Please meet a new blogger to join the VBU guest blogger ranks, Stephanie from Grow It Kindly, here she is in her own words, “My name is Stephanie, and I moved from San Francisco to Grass Valley, CA in March of 2012 to live with my partner at Animal Place, a sanctuary for farmed animals. I have volunteered the rest of this year to expanding the veganic garden at the sanctuary into a model micro-farm for growing food kindly – kind to the earth, kind to the animals, and to the community of people we hope to reach and engage through this project.” Connect with Stephanie on Facebook. Please welcome Stephanie!
As a new activist, I am still experimenting with how to most effectively speak up for animals. I recently learned, secondhand, that my remarks about [the journey of] going vegan were perceived as chastising. This was not my intent, and clearly, I need to work on refining my message. If only I’d begun all of this sooner.
A dozen years ago, I hosted a dinner party for a circle of friends and one apologetic vegetarian. Annoyed that the latter had messed up the evening’s menu, I remember muttering to my then-partner, “I could never date a vegetarian”. How does one go from staunch omnivore to vegan activist? It didn’t happen with the snap of fingers. But it could have.
As I learned more about nutrition, I made small adjustments to my diet over the decade that followed. No red meat. Less dairy. Cage-free eggs. Organic. Local. When I heard reports about the environmental destruction caused by animal agriculture, I may have even patted myself on the back; after all, I wasn’t eating cheeseburgers anymore.
It wasn’t until I attended a passionate speech by activist Colleen Patrick-Goudreau in 2009 that I took a hard look at the torture I was putting on my fork. She spoke of the rape and slavery of dairy cows, the cruelty of egg production, the purging of our oceans and other horrific truths about eating animals. With great skill, she told the hard-line truth. It broke my heart enough to also break down all of my defenses. In a snap, I went vegan.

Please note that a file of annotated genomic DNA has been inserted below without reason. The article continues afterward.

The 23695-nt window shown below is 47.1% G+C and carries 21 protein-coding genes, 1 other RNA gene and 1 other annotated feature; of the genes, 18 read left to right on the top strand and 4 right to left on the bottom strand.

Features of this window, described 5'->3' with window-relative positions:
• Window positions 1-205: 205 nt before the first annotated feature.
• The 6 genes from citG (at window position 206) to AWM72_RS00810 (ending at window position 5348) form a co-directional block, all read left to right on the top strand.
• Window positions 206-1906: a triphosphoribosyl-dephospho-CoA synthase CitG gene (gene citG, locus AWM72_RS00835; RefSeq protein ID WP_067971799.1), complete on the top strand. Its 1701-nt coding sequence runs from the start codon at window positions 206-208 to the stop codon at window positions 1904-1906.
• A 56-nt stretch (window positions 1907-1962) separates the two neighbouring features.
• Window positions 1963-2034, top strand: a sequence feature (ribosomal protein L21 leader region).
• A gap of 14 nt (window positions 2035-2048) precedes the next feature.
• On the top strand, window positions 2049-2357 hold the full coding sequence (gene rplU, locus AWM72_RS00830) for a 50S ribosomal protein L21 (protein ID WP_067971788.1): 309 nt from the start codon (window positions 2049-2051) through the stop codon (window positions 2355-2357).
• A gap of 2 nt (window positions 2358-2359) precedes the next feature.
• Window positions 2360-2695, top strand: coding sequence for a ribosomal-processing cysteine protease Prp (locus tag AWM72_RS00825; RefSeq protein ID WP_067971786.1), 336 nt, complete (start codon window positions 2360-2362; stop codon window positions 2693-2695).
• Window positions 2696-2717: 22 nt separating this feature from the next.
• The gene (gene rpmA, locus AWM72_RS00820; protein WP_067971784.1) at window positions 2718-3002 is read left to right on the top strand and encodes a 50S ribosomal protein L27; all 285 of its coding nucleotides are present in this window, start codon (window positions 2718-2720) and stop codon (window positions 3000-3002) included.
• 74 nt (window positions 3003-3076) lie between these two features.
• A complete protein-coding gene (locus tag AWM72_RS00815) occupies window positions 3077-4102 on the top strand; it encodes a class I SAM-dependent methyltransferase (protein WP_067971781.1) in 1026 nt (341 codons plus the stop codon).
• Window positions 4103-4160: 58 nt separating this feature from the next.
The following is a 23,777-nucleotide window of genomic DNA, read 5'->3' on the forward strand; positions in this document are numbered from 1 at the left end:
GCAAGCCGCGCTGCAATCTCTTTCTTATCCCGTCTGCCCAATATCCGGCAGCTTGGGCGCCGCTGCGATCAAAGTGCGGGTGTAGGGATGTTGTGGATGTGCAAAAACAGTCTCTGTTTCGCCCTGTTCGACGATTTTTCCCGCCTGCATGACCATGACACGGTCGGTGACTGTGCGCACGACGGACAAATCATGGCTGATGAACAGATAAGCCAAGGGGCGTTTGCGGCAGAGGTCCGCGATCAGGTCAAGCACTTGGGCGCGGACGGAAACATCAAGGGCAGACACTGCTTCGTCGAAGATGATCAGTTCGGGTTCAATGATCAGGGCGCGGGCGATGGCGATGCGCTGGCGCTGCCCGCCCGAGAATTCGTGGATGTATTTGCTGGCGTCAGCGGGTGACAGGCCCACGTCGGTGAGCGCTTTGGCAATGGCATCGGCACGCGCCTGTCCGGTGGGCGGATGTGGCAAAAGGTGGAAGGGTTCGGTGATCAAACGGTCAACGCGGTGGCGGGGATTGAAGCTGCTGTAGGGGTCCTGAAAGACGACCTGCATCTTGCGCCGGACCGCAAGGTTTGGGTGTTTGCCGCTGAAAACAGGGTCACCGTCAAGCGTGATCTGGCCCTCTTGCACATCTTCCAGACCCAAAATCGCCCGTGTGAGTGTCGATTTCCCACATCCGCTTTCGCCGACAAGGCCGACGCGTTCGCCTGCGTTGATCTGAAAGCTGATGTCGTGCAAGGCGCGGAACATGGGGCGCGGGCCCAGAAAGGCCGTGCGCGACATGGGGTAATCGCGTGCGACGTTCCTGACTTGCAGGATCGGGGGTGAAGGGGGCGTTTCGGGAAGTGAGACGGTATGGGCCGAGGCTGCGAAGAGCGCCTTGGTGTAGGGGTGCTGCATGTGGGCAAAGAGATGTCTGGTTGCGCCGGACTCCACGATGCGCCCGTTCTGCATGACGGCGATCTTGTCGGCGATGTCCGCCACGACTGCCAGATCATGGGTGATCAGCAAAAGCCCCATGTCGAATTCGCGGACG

The truth about animal agriculture hurts, and most people don’t want to accept it. We get defensive about our past and present actions. It is less painful to buy into the message from
Douglas and Linus, two male “discards” from the dairy industry, were bottle-fed in the barn and pasture beside the micro-farm.
popular authors like Michael Pollan; it’s OK to kill animals and the planet, as long as you don’t do it too often. Even better if it’s local. Attached as we are to the prevalent culture and comforts of certain foods, we resist making changes that may seem overwhelming. We don’t know how to prepare vegan food. Many people worry about protein. We imagine the awkwardness that our new veganism may inspire in social situations.
There are so many excuses for not doing the right thing. For this reason, I believe that it usually takes more than opening someone’s mind. In my own personal experience, an open mind put me on the path of baby steps for a decade. In order to make urgent, meaningful and necessary change, a heart must break. I wish that I had crossed paths with a hard-line, truth-telling activist earlier.
The talented and eloquent Colleen reaches audiences nation-wide through public speaking, podcasts, articles, and most famously through her beautiful cookbooks, such as The Vegan Table and The 30-Day Vegan Challenge. At Animal Place, my internship in the veganic micro-farm gives me the opportunity to be truthful with volunteers, visitors and people in the community who are curious about what I am doing. This is my venue to – as best as I can – speak up for animals.
Our model farm is not isolated from the rest of the sanctuary. One can see and hear the animals while tending to the tomatoes, and it is important to relate the stark differences in our cruelty-free farming practices in contrast to how food is produced in animal-based systems. Most not-yet-vegan inquiries are polite. When others respond defensively or not at all, uneasiness hangs heavy in the air. Now what? Well, at least they will leave with that dis-ease in their minds, and perhaps that feeling will sink down into their heart someday. Perhaps this is better, even, than polite.
I’ve yet to break any hearts, but I’ll keep on trying.